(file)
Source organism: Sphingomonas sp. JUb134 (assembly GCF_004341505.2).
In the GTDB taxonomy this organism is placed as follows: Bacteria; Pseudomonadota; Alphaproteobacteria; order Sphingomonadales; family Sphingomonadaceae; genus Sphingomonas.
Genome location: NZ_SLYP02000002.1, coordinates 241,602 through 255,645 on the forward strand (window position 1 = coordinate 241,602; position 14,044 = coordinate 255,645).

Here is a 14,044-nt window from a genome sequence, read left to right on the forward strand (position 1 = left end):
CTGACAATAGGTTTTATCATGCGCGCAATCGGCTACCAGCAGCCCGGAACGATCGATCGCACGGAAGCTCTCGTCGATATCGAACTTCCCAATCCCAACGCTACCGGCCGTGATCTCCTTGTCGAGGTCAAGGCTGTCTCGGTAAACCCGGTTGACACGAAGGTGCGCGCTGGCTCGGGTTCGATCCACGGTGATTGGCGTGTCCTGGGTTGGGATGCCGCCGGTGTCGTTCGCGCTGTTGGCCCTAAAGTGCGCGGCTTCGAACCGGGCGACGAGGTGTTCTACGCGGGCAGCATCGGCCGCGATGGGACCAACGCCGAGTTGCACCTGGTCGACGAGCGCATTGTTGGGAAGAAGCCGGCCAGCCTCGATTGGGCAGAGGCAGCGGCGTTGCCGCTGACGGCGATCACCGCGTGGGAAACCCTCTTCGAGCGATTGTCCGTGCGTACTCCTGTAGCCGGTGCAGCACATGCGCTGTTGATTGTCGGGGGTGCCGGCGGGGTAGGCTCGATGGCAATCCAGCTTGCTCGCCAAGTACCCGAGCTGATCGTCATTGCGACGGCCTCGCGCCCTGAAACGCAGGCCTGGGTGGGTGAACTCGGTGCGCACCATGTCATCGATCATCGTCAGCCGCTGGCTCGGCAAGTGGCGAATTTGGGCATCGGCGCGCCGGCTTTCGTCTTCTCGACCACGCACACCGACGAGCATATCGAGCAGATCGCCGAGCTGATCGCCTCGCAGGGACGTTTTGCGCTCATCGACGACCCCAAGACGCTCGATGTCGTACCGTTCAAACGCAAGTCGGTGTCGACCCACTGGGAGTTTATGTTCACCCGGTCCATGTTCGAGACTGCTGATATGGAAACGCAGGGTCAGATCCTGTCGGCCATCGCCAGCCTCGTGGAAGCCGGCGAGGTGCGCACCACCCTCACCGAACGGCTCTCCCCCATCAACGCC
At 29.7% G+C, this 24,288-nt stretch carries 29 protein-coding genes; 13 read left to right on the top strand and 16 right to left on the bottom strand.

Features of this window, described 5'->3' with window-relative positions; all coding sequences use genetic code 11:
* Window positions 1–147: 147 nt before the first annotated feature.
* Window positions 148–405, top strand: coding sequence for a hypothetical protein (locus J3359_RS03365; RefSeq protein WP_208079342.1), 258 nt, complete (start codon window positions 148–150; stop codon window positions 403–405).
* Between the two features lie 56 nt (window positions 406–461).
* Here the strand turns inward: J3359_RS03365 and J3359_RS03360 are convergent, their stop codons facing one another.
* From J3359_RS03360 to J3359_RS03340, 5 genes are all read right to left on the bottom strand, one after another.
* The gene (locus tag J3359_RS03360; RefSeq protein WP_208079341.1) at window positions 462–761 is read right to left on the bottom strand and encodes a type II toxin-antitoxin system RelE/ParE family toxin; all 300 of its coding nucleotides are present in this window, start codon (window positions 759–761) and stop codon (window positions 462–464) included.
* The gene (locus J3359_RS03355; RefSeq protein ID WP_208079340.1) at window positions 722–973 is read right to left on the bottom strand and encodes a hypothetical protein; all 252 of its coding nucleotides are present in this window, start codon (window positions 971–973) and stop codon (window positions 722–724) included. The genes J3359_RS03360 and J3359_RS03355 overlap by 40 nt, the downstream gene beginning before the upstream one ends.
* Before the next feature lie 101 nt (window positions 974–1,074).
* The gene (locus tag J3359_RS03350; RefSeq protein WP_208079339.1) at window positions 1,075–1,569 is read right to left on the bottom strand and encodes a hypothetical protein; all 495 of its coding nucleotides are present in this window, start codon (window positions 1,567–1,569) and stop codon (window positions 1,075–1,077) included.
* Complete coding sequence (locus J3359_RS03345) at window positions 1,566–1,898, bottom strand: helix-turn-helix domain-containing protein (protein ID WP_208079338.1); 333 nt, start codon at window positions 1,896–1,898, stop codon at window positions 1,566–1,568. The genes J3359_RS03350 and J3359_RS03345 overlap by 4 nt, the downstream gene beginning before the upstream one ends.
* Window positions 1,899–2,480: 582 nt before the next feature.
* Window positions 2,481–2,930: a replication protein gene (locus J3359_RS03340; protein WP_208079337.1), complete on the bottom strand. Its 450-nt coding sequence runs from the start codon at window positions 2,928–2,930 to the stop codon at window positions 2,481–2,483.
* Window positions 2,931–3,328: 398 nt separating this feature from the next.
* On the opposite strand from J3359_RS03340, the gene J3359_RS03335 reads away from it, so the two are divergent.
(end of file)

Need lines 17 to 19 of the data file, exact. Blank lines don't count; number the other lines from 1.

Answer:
* Complete coding sequence (locus J3359_RS03345) at window positions 1,566–1,898, bottom strand: helix-turn-helix domain-containing protein (protein ID WP_208079338.1); 333 nt, start codon at window positions 1,896–1,898, stop codon at window positions 1,566–1,568. The genes J3359_RS03350 and J3359_RS03345 overlap by 4 nt, the downstream gene beginning before the upstream one ends.
* Window positions 1,899–2,480: 582 nt before the next feature.
* Window positions 2,481–2,930: a replication protein gene (locus J3359_RS03340; protein WP_208079337.1), complete on the bottom strand. Its 450-nt coding sequence runs from the start codon at window positions 2,928–2,930 to the stop codon at window positions 2,481–2,483.